Tidal wetland fluxes of dissolved organic carbon and sediment at Browns Island, California: initial evaluation
Carbon and sediment fluxes from tidal wetlands are of increasing concern in the Sacramento-San Joaquin River Delta (Delta), because of drinking water issues and habitat restoration efforts. Certain forms of dissolved organic carbon (DOC) react with disinfecting chemicals used to treat drinking water, to form disinfection byproducts (DBPs), some of which are potential carcinogens. The contribution of DBP precursors by tidal wetlands is unknown. Sediment transport to and from tidal wetlands determines the potential for marsh accretion, thereby affecting habitat formation.
Water, carbon, and sediment flux were measured in the main channel of Browns Island, a tidal wetland located at the confluence of Suisun Bay and the Delta. In-situ instrumentation were deployed between May 3 and May 21, 2002. Water flux was measured using acoustic Doppler current profilers and the index-velocity method. DOC concentrations were measured using calibrated ultraviolet absorbance and fluorescence instruments. Suspended-sediment concentrations were measured using a calibrated nephelometric turbidity sensor.
Tidally averaged water flux through the channel was dependent on water surface elevations in Suisun Bay. Strong westerly winds resulted in higher water surface elevations in the area east of Browns Island, causing seaward flow, while subsiding winds reversed this effect. Peak ebb flow transported 36% more water than peak flood flow, indicating an ebb-dominant system. DOC concentrations were affected strongly by porewater drainage from the banks of the channel. Peak DOC concentrations were observed during slack after ebb, when the most porewater drained into the channel. Suspended-sediment concentrations were controlled by tidal currents that mobilized sediment from the channel bed, and stronger tides mobilized more sediment than the weaker tides. Sediment was transported mainly to the island during the 2-week monitoring period, though short periods of export occurred during the spring tide. Future deployments will characterize the seasonal variability of these fluxes.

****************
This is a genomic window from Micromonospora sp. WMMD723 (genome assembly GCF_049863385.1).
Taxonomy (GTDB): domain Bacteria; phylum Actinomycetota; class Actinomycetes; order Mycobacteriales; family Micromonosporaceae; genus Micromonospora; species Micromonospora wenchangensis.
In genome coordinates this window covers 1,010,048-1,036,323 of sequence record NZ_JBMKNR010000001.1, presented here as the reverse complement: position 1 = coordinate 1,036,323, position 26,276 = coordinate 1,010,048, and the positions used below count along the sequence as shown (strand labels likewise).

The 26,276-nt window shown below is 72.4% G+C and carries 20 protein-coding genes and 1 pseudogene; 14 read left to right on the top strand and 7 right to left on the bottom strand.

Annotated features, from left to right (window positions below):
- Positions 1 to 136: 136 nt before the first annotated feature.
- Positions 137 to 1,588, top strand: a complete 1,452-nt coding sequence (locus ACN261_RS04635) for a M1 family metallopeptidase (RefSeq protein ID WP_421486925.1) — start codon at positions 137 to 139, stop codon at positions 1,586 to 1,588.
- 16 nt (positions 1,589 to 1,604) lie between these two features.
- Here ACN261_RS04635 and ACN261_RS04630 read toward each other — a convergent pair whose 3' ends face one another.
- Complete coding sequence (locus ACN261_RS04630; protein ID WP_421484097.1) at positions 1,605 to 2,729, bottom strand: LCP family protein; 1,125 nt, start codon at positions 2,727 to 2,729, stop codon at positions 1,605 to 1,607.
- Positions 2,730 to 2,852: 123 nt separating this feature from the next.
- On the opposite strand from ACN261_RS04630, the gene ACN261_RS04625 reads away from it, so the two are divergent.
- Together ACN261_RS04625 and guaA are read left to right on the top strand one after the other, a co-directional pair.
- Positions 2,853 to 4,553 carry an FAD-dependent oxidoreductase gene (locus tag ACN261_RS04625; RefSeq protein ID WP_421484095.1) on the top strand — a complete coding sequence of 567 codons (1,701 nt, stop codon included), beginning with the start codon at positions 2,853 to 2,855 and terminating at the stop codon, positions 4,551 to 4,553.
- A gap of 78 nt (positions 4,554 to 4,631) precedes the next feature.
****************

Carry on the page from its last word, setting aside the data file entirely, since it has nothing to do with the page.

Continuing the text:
Additional publication details
|Publication type||Conference Paper|
|Publication Subtype||Conference Paper|
|Title||Tidal wetland fluxes of dissolved organic carbon and sediment at Browns Island, California: initial evaluation|
|Contributing office(s)||Pacific Regional Director's Office, San Francisco Bay-Delta|
|Larger Work Type||Conference Paper|
|Larger Work Title||Proceedings of the 2003 CALFED science conference|
|Conference Title||2003 CALFED science conference|
|Conference Location||Sacramento, California|
|Conference Date||January 14-16, 2003|
|Other Geospatial||Browns Island|
|Online Only (Y/N)||N|
|Additional Online Files (Y/N)||N|